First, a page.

Malmaison was in 2011 a good place to “rave” and gather people at techno parties without the need for extraordinary arrangements; a place had suddenly (re) appeared on the “cultural” map of the city.
Maria Ghement: The first sensation of my contact with Malmaison was the fascination given by the contrast between its monumentality (an attribute proper to a building representative of political power) and the degree of informality that the artists’ presence imprinted in all its spaces, both interior and exterior. uncertainty and terror. It is as if the victory of free speech over censorship is felt in the corridors and in the garden. I admit that I felt, instinctively, the need to conquer, like everyone else, the center of the garden: the place where I am an old tree and a mast. A place where you feel that you can master, at least with your eyes, the grandeur of space. The Malmaison building is conquered, but with one condition: you have to learn its rules.
Simona Deaconescu: I liked the space at first, I felt a fine energy of the place this summer since I saw / SAC in a completely different form than it is now. I really like the buildings occupied by artists. Just the thought that this is happening in Romania raises my endorphin level. What I like about Malmaison is that it has a special peace, somehow you feel that you can work well there. I think the name Malmaison Workshops is very appropriate in this regard. Even though I am in transit through Malmaison, I am very happy to have the opportunity to work in this context, in a hybrid space, doing a hybrid work.
What does a liminal state mean?
Mihai Burcea: The way you act / react in a state of forced or semi-voluntary closure (see detention or quarantine).
Bogdan Iancu: In the footsteps of some classical anthropologists, I imagine it as a state of between worlds, between epochs, between identities marked by a threshold / device. In the case of Malmaison, such a device looks to me like a metal door on one of the floors that opens with a card. It is a door beyond and beyond which are the stratified artifacts of distant epochs, but in the threshold of which you are filtered by an experience mediated by a device from the universe of recent corporate time.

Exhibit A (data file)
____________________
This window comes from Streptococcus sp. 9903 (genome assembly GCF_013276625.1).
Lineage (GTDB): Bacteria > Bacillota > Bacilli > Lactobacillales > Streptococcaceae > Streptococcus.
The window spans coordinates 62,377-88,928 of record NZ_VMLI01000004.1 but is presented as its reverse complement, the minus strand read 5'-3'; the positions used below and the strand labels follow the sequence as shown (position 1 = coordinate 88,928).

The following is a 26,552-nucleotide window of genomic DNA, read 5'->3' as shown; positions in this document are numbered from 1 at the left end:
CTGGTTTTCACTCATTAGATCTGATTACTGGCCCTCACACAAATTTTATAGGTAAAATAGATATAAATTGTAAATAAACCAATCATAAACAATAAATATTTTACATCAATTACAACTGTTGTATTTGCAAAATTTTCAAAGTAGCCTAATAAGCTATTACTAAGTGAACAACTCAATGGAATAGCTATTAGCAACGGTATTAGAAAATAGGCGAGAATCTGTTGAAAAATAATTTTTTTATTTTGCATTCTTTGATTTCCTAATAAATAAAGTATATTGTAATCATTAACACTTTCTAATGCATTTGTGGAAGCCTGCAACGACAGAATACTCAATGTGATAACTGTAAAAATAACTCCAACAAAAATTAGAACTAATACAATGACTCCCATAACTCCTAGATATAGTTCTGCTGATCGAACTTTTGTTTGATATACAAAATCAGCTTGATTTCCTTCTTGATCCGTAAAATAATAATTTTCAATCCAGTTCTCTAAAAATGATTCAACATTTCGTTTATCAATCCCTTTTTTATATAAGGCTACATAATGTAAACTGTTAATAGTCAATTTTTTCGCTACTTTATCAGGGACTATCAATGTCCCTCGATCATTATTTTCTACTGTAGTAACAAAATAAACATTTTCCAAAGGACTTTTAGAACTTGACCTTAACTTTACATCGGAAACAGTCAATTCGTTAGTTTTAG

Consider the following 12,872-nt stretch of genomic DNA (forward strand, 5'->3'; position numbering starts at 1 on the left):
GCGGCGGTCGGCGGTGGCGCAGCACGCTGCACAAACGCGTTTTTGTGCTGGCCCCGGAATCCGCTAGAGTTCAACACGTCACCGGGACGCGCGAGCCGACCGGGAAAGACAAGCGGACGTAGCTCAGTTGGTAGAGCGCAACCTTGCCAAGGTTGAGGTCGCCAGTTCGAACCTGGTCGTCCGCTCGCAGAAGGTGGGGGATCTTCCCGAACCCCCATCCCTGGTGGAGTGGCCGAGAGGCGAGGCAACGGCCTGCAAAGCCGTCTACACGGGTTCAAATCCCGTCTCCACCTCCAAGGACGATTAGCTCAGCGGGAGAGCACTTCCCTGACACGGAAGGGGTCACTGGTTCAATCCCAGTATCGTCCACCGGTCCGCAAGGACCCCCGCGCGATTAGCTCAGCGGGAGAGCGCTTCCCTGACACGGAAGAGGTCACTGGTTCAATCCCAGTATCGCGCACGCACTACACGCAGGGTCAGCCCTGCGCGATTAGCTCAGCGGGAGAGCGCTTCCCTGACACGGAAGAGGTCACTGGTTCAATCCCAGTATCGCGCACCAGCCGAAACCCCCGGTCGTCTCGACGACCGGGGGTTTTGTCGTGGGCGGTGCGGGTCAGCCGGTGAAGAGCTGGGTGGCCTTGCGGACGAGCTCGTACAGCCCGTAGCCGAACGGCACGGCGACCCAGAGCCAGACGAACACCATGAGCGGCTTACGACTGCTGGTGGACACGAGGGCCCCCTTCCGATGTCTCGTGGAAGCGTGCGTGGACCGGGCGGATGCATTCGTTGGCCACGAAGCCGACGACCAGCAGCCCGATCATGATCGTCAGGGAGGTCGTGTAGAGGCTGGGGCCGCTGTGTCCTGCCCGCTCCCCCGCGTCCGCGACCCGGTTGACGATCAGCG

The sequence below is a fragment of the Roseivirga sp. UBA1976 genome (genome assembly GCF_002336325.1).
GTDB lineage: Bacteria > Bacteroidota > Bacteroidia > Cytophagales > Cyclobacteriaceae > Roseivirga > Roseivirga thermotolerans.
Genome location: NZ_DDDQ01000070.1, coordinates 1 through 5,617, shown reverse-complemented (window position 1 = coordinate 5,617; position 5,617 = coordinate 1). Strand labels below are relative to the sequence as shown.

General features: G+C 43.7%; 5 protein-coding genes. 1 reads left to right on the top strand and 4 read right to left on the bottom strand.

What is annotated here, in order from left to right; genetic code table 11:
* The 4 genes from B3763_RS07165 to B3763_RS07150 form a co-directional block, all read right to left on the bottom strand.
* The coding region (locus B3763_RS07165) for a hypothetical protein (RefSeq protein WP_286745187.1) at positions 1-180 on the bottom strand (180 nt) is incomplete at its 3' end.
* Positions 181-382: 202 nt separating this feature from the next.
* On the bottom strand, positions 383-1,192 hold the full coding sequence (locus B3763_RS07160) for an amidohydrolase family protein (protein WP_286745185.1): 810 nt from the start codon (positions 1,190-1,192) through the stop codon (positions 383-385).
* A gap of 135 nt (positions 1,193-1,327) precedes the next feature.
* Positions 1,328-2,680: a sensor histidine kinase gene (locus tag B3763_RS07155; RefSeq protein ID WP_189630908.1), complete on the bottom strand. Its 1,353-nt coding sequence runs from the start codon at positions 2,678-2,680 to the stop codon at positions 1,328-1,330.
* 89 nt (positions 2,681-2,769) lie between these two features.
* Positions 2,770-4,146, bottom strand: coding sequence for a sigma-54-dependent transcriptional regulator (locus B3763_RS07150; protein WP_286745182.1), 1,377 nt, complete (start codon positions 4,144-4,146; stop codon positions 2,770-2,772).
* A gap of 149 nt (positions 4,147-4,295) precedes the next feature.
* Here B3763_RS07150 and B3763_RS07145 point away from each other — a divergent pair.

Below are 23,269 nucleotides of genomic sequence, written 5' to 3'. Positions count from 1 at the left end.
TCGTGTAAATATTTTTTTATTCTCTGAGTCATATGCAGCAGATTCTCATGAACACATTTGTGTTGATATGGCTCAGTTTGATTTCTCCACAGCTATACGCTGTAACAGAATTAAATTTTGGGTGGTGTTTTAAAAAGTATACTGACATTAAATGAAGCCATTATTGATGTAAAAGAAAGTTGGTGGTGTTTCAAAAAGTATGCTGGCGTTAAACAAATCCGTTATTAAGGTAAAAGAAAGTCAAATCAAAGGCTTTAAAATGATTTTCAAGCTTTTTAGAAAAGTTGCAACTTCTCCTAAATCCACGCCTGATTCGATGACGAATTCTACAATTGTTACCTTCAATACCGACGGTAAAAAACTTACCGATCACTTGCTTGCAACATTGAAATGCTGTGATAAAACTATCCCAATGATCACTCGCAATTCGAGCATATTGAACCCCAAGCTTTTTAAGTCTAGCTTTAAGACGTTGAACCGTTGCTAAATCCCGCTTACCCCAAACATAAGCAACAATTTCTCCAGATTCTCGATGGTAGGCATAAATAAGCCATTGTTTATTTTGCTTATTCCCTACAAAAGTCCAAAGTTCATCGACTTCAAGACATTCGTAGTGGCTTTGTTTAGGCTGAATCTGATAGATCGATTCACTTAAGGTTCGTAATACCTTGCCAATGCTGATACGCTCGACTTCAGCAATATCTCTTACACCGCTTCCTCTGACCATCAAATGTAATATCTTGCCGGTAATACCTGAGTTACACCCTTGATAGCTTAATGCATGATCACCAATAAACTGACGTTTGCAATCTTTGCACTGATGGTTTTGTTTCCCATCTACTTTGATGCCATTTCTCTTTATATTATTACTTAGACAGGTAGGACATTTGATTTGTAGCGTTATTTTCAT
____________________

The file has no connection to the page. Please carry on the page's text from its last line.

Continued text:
Justin Baroncea: An intense, intermediate state, which I am aware will have a limited duration in time (I know from the beginning that it will end / consume in a relatively short time). The transitory character and the certainty of the limited duration define (for me) a state as being liminal.
Maria Ghement: For me, a liminal state is the amorphous and confusing space of discomfort caused by change.
Simona Deaconescu: It is a state in the middle, of becoming, one in which a community is constantly transforming, in which nothing is fixed, but fluctuates. I think that, at some level, Malmaison is now in a liminal state. I also believe that we, as a society, find our bodies in this uncertain state, preceded by the health crisis we have gone through in the last two years and fueled by a constant political crisis. I do not know exactly what we are heading for, but, talking to friends and relatives, we realized that we all feel this state between two worlds. Paradoxically, although I am constantly annoyed daily by the lack of coherence and economic and political stability, I feel that we need this crisis to realize once and for all that we need to change both in relation to others and to ourselves and this planet we have drained of resources.